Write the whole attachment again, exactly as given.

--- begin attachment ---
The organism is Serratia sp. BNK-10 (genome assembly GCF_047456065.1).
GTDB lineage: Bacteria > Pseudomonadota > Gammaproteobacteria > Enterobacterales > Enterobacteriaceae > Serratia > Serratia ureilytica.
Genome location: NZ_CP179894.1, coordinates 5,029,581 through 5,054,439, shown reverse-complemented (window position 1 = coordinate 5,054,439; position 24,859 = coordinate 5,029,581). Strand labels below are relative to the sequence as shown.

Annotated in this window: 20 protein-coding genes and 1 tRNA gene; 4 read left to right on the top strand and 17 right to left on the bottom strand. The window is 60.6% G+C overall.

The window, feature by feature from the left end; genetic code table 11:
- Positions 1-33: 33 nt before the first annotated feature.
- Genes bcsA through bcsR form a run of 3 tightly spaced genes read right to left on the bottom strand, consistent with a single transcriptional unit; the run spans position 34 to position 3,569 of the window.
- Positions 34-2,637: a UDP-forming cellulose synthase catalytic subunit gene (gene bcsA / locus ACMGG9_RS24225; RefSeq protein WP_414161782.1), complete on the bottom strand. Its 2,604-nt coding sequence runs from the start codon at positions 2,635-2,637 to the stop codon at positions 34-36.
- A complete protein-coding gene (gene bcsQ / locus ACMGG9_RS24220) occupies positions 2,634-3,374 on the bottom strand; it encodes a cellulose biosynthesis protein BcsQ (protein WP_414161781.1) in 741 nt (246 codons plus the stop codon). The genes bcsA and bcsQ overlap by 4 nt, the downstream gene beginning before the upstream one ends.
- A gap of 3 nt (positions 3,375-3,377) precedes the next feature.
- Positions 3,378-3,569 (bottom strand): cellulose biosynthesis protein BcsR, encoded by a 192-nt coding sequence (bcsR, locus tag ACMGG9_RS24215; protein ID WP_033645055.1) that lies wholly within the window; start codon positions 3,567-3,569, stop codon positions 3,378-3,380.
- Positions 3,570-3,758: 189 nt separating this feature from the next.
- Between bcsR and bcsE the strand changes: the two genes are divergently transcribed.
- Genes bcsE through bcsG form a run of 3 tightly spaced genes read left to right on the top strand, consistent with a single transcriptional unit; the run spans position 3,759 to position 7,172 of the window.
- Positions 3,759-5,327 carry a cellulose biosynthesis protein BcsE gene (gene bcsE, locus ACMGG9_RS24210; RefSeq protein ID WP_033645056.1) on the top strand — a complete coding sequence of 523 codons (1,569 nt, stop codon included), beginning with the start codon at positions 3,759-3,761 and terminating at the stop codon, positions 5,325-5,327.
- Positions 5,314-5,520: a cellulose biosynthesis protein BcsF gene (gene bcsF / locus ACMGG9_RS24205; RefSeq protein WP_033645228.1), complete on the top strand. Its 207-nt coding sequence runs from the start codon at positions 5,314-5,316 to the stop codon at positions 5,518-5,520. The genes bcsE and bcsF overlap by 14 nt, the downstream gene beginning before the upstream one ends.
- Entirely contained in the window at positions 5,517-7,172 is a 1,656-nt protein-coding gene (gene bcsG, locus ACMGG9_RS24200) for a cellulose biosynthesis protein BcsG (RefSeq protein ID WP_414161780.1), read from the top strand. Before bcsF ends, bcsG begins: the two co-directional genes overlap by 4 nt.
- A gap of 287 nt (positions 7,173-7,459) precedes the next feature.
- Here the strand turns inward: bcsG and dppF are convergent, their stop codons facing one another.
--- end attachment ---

The organism is Serratia sp. BNK-10 (genome assembly GCF_047456065.1).
GTDB lineage: Bacteria > Pseudomonadota > Gammaproteobacteria > Enterobacterales > Enterobacteriaceae > Serratia > Serratia ureilytica.
Genome location: NZ_CP179894.1, coordinates 5,029,581 through 5,054,439, shown reverse-complemented (window position 1 = coordinate 5,054,439; position 24,859 = coordinate 5,029,581). Strand labels below are relative to the sequence as shown.

Annotated in this window: 20 protein-coding genes and 1 tRNA gene; 4 read left to right on the top strand and 17 right to left on the bottom strand. The window is 60.6% G+C overall.

The window, feature by feature from the left end; genetic code table 11:
- Positions 1-33: 33 nt before the first annotated feature.
- Genes bcsA through bcsR form a run of 3 tightly spaced genes read right to left on the bottom strand, consistent with a single transcriptional unit; the run spans position 34 to position 3,569 of the window.
- Positions 34-2,637: a UDP-forming cellulose synthase catalytic subunit gene (gene bcsA / locus ACMGG9_RS24225; RefSeq protein WP_414161782.1), complete on the bottom strand. Its 2,604-nt coding sequence runs from the start codon at positions 2,635-2,637 to the stop codon at positions 34-36.
- A complete protein-coding gene (gene bcsQ / locus ACMGG9_RS24220) occupies positions 2,634-3,374 on the bottom strand; it encodes a cellulose biosynthesis protein BcsQ (protein WP_414161781.1) in 741 nt (246 codons plus the stop codon). The genes bcsA and bcsQ overlap by 4 nt, the downstream gene beginning before the upstream one ends.
- A gap of 3 nt (positions 3,375-3,377) precedes the next feature.
- Positions 3,378-3,569 (bottom strand): cellulose biosynthesis protein BcsR, encoded by a 192-nt coding sequence (bcsR, locus tag ACMGG9_RS24215; protein ID WP_033645055.1) that lies wholly within the window; start codon positions 3,567-3,569, stop codon positions 3,378-3,380.
- Positions 3,570-3,758: 189 nt separating this feature from the next.
- Between bcsR and bcsE the strand changes: the two genes are divergently transcribed.
- Genes bcsE through bcsG form a run of 3 tightly spaced genes read left to right on the top strand, consistent with a single transcriptional unit; the run spans position 3,759 to position 7,172 of the window.
- Positions 3,759-5,327 carry a cellulose biosynthesis protein BcsE gene (gene bcsE, locus ACMGG9_RS24210; RefSeq protein ID WP_033645056.1) on the top strand — a complete coding sequence of 523 codons (1,569 nt, stop codon included), beginning with the start codon at positions 3,759-3,761 and terminating at the stop codon, positions 5,325-5,327.
- Positions 5,314-5,520: a cellulose biosynthesis protein BcsF gene (gene bcsF / locus ACMGG9_RS24205; RefSeq protein WP_033645228.1), complete on the top strand. Its 207-nt coding sequence runs from the start codon at positions 5,314-5,316 to the stop codon at positions 5,518-5,520. The genes bcsE and bcsF overlap by 14 nt, the downstream gene beginning before the upstream one ends.
- Entirely contained in the window at positions 5,517-7,172 is a 1,656-nt protein-coding gene (gene bcsG, locus ACMGG9_RS24200) for a cellulose biosynthesis protein BcsG (RefSeq protein ID WP_414161780.1), read from the top strand. Before bcsF ends, bcsG begins: the two co-directional genes overlap by 4 nt.
- A gap of 287 nt (positions 7,173-7,459) precedes the next feature.
- Here the strand turns inward: bcsG and dppF are convergent, their stop codons facing one another.